1. When the check if(e_new < e_best) is successful, you can directly treat the step as accepted. Although this might be negligible, you avoid one more check.

  2. In your check whether to accept the new step, you can think about choosing a cutoff (say ~ 10.0) parameter to bypass the relatively expensive calculation of std::exp as well as the random number generation.

Summarizing 1. and 2., one gets a slightly more verbose but hopefully more efficient code:

    if(e_new < e_best){
        i_best =           i_new ;
        e_best =           e_new ;
        i_old  = std::move(i_new);
        e_old  = std::move(e_new);
        continue;
    }

    auto t = tf(c);
    auto delta_e = e_new - e_old;

    if( delta_e > 10.0 * t) continue;  //as std::exp(-10.0) is a very small number

    if( delta_e <= 0.0 || std::exp( - delta_e / t ) > rf(g) ){
        i_old  = std::move(i_new);
        e_old  = std::move(e_new);
    }

Next, regarding your choice of functions: Here I would try to avoid expensive functions as well. I know, this might often not be possible as the functions are determined by your problem at hand. However, for example, in your temperature function you can think about replacing the std::exp(-20*k) by something more efficient such as 1/(k*k).


Regarding the language:

  1. You can get a bit more of a C++11 touch if you use universal references instead of lvalue references.

    template<typename status, typename count, typename energy_function
           , typename temperature_function, typename next_function, typename generator>
    status simulated_annealing(status&& i_old, count&& c, energy_function&& ef
                             , temperature_function&& tf, next_function&& nf, generator&& g)
    {
        //...
    }
    

    This is maybe also a bit more consistent with your std::move's of your status and count-type variables (which, as a side node, will resolve to simple copies when fundamental types such as double or size_t are used).

    Further, you can think about replacing your type count by size_t, since that is what this type is for. But this just because I personally try to avoid template parameters when possible.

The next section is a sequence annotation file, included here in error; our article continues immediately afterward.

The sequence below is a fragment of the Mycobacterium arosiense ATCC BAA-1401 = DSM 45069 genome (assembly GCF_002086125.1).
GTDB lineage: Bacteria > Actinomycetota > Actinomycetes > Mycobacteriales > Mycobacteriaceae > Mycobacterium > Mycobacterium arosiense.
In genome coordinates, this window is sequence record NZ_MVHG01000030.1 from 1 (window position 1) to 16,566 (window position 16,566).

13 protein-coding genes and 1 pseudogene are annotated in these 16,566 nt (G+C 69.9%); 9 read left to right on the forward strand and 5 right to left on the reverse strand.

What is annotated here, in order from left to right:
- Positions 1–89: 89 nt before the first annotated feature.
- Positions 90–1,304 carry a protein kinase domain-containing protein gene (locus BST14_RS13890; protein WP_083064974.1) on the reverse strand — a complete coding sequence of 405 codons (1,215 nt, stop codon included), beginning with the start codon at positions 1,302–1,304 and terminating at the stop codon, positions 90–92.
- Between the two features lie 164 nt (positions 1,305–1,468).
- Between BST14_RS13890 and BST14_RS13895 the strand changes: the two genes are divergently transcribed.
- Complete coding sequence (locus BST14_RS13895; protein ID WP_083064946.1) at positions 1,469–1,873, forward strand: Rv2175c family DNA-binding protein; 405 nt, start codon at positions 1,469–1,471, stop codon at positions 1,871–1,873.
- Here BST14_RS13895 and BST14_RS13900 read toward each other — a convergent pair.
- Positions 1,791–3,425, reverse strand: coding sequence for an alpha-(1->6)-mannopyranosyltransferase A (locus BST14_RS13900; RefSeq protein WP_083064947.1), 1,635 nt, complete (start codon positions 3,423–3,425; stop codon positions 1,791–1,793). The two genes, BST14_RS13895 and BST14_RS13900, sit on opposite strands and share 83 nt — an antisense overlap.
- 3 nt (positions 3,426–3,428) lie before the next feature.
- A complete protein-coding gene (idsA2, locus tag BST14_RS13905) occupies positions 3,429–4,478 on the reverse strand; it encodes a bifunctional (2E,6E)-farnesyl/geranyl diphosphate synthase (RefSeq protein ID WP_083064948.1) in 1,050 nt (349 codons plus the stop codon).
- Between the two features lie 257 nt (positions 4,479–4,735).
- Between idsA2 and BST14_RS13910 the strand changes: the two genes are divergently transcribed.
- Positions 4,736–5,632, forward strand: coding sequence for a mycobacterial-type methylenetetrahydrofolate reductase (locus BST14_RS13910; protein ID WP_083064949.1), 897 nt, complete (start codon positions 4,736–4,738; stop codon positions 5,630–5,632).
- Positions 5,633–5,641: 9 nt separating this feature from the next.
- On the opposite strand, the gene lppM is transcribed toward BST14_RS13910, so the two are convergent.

Regarding the design:

  1. The nf function can be made more generic by defining a static generator inside

    long double nf(long double x){
        static std::mt19937_64 g(std::random_device());
        std::normal_distribution<decltype(x)> d(0, 1);
        return x + d(g);
    }
    

    I wouldn't pass a generator here, as it doesn't fit well into a generic desing. (For instance, the next state could also be found deterministically).

  2. The same holds for your main simulated_annealing function. I wouldn't bother the user the user to define a random number generator, but just define it inside -- moreover since it is used "only" to create random numbers in [0,1] (once you've followed suggestion 4.).

    template<typename status, typename count, typename energy_function
           , typename temperature_function, typename next_function>
    status simulated_annealing(status&& i_old, count&& c, energy_function&& ef
                         , temperature_function&& tf, next_function&& nf)
    {
        std::mt19937_64 g(std::random_device());            
        //...
    }
    

    This you can simply call the routine via

    root = simulated_annealing(root, count, ef, tf, nf);
    

    which is more concise and better reflects the main components of a simulated annealing algorithm.

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  • \$\begingroup\$ I would create interfaces which allow the specification of the generator and allow use of a default. There are valid use cases for both approaches. \$\endgroup\$ – Brandon Kohn Dec 1 '16 at 1:51